2015 GSA Annual Meeting in Baltimore, Maryland, USA (1-4 November 2015)

Paper No. 229-36
Presentation Time: 9:00 AM-6:30 PM


WIZEVICH, Michael C.1, MEYER, Christian A.2, LINNEMANN, Ulf3, GÄRTNER, Andreas3, SONNTAG, Benita-Lisette3 and HOFMANN, Mandy3, (1)Department of Geological Sciences, Central Connecticut State University, 1615 Stanley St, New Britain, CT 06050, (2)Naturhistorisches Museum Basel, Augustinergasse 2, Basel, 4001, Switzerland, (3)Senckenberg Naturhistorische Sammlungen Dresden, Museum für Mineralogie und Geologie, Königsbrücker Landstraße 159, Dresden, 01109, Germany, wizevichmic@ccsu.edu

The Vieux Emosson Formation lies unconformably on highly weathered crystalline basement of the Aiguilles Rouges external massif in the western Alps. It consists of up to 10 m of basal conglomerate and sandstone, overlain by up to 10 m of interbedded thin sandstone and shale with thin dolomite beds at the top. Detailed facies analysis indicates deposition in shallow braided stream system for the lower unit and in a terminal splay and playa system for the upper unit. Paleocurrent data indicate sediment transport towards the northwest. Conglomerates contain mostly angular quartz clasts, but locally there are abundant metamorphic lithic fragments. Sandstones in the basal unit are lithic arentites, but mature to sublithic arenites towards the top of the unit. Clast texture and compositions suggest derivation largely from local basement sources.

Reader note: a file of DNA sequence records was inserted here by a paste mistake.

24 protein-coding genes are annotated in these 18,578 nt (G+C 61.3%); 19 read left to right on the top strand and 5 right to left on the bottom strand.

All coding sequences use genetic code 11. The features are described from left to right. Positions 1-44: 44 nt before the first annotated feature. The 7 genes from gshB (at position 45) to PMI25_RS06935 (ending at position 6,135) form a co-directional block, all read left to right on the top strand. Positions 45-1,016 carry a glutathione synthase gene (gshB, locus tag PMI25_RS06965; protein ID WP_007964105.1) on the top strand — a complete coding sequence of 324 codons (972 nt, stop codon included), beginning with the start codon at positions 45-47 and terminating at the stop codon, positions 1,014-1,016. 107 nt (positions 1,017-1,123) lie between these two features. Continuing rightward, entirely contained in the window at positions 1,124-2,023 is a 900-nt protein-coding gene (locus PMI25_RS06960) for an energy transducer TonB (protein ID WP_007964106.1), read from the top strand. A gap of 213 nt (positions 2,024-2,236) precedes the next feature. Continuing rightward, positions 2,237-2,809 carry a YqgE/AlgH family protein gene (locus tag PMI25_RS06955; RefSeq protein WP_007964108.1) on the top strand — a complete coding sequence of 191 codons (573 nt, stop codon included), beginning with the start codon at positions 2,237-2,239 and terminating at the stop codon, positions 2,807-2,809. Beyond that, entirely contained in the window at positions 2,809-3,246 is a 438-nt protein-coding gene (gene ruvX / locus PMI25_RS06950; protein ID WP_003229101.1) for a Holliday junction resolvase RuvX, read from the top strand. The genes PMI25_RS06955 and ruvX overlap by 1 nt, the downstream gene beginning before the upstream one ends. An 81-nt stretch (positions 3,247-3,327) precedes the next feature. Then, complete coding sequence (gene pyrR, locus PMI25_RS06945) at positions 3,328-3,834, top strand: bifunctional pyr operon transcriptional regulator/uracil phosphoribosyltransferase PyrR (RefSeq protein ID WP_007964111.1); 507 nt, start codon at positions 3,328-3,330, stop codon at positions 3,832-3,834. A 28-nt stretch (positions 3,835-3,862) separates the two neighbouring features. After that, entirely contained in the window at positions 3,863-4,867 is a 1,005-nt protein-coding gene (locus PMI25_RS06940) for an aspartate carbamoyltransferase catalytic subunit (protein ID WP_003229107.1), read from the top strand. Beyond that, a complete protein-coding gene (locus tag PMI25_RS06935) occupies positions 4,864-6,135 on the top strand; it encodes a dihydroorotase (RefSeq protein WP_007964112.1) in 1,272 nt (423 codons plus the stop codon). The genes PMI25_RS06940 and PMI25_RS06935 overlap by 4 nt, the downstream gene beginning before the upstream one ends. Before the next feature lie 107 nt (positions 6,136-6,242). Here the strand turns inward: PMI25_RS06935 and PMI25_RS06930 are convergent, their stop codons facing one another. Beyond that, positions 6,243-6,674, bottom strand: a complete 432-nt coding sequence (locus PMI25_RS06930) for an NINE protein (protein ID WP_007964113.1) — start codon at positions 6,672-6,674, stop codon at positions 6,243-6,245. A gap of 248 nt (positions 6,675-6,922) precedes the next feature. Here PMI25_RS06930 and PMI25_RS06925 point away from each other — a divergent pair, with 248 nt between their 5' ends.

U-Pb dating (LA ICP-MS) of detrital zircons from two Triassic samples (above and below a prominent erosional surface in the lower unit) and two samples from L. Paleozoic metasedimentary basement units was utilized to further constrain source areas. All samples yielded abundant Paleozoic and Neoproterozoic, and minor amounts of earlier Precambrian ages. Neoproterozoic and E. Paleozoic ages match with the Cadomian and Pan African orogenies and reflect the northern Gondwana margin origin of the Alpine basement blocks. L. Paleozoic ages are from Variscan (Hercynian) metamorphic and igneous basement events. Similar age distributions from the L. Paleozoic and lower Triassic samples suggest similar provenance and/or significant reworking of the metasediments into the Triassic unit. In both, the presence of abundant Silurian and Devonian ages is significant; M. Paleozoic metamorphic or magmatic events are not recognized in Alpine basement. Possible interpretations are that the source rocks for these zircons are either not yet discovered, were eroded away, or were hidden by Alpine tectonism. Alternatively, a northern source area of Avalonian (Caledonian orogeny) basement may have supplied the zircons during the Variscan event and were subsequently reworked into the Triassic. The younger Triassic sample bore no M. Paleozoic or E. Neoproterozoic zircons, few Variscan zircons, but abundant Ordovician ages, indicating a significant change in provenance for the upper sandstones.